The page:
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Ventura County

Santa Paula Struggles to Quell Gangs

Violence: Police seek reinforcements as poverty and delinquency continue to push local youths toward crime.


Tipped off that two rival gangs were planning a combined attack on their downtown headquarters, Santa Paula police went on tactical alert, hunkered down and waited for what might come.

An informant told police that gangs wanted to firebomb the city's small station and spray it with machine-gun fire--an act of revenge for the shooting of one of their own by federal agents during a drug bust.

"I wouldn't put it past them to come by in the curtain of darkness and crank off some rounds," said Police Chief Bob Gonzales, explaining his decision to declare an alert and request the help of 10 sheriff's deputies.

"Had I not taken the threats seriously I wouldn't have been doing my job."

There was no attack that April night. But the fact that the threat was taken seriously underscores the magnitude of Santa Paula's gang problems and its inability to break the cycle of poverty and delinquency that has stalked this city for three decades.

Santa Paula, a farming town of 30,000, was once a thriving business and cultural center, but the city fell on hard times after the oil industry pulled out.

And repeated efforts by city leaders to recapture past glories have failed. The city's picturesque Main Street, still used as a backdrop for Hollywood movies, is now lined with thrift shops and noisy bars.

Crime surged nearly 13% last year because of sharp increases in robbery and theft. So far this year, there have been two homicides and three drive-by shootings.

"Crime is starting to take over, and if we don't get ahold of it, it will be out of hand," Det. Daryl Koranda said. "We're at the border right now.... If people would help us out in Santa Paula, we could change things a lot. Eighty percent of the people who [witness crimes] will say nothing because of gang retaliation."

The city has five street gangs and about 200 members. With 22 patrol officers, there is only so much that law enforcement can do to stem the tide of violence, Det. Jamey Maclellan said.

"We don't have enough officers," said Maclellan, a seven-year veteran of the department. "Six more officers would be ideal."

Earlier this year, the city received assistance from a special team of agents from the federal Drug Enforcement Administration, whose mission is to assist police in drug-plagued communities.

A dozen agents participated in a joint undercover operation with police.

Authorities announced the results last month: 21 people arrested--most from three local gangs--and several pounds of drugs and nearly a dozen stolen guns were seized during the four-month investigation.

But not everything went smoothly. On April 17, agents went to arrest 22-year-old Edward Barron on suspicion of selling drugs out of his home. When authorities arrived at his residence on Santa Barbara Street, Barron allegedly pointed a revolver at a DEA agent, who then shot Barron in the head. Barron, who police said had well-known gang ties, remains paralyzed.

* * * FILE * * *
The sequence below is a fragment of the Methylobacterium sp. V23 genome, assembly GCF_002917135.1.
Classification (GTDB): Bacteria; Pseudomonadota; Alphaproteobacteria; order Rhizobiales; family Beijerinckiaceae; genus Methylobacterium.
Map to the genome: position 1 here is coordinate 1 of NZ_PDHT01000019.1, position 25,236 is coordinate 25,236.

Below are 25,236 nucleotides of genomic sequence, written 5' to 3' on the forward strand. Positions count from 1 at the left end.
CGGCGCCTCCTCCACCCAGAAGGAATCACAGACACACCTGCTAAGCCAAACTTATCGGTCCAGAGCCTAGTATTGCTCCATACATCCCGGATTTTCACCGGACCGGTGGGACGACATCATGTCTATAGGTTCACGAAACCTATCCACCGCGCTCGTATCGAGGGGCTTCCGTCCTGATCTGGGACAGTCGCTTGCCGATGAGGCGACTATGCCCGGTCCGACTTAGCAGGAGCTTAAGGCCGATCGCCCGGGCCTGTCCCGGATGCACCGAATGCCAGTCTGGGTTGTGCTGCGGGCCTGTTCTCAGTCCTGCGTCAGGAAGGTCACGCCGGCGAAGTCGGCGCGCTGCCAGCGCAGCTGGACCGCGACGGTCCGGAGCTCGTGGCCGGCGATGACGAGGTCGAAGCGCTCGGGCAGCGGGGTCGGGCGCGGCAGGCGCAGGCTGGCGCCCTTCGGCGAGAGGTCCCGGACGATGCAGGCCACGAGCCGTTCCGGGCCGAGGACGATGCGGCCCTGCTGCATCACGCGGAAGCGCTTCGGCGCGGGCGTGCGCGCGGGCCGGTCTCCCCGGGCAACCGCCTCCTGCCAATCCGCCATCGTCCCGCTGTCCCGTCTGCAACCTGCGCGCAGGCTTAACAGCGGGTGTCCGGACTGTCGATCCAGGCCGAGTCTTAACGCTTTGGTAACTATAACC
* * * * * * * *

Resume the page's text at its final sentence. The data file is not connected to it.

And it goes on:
Gonzales said police will continue working with federal and state authorities to combat crime and drugs. Still, he acknowledged that he needs more patrol officers.

With a department budget of $3.5 million, the chief said he has managed to hire additional officers by tapping into revolving federal and state grants.

But he notes that this is a temporary solution and that his officers remain among the lowest paid in the county.

City Councilman Donald Johnson said the city is struggling financially and doesn't have the resources to hire additional officers. Besides, Johnson said, Santa Paula's crime "is not out of the ordinary."

"I think you have to look at it over the long haul," said Johnson, who is also publisher of the town's newspaper. "This is a pretty safe city. I'm not afraid to walk in this community. I tell people to look at the community overall, and don't take the issue and paint it with a broad brush. We need to look at ways to generate dollars for the city."

One way to do that is with new development, Johnson said.

He is among those who support a plan to expand the city's boundaries to allow for more residential and commercial development in Adams Canyon, northwest of downtown.

In November, voters will be asked to approve an initiative that calls for construction of 1,980 single-family homes, 180 condominiums, 90 apartments, two schools, hotels and a retail shopping complex on the canyon floor and along its hillsides.

Johnson and other supporters say the project would bring much needed tax revenue, jobs and amenities to help pay the city's police officers, maintain its roads and keep businesses alive.

They say it may be the best chance at securing a strong economic future for the cash-starved city.

"Until we can clean up our town visually and have enough fire and police to protect our citizens, [investors] are not going to come," Councilman Rick Cook said earlier this year.

But opponents say the new development would bring more traffic, stretch city services and change Santa Paula's rural character.

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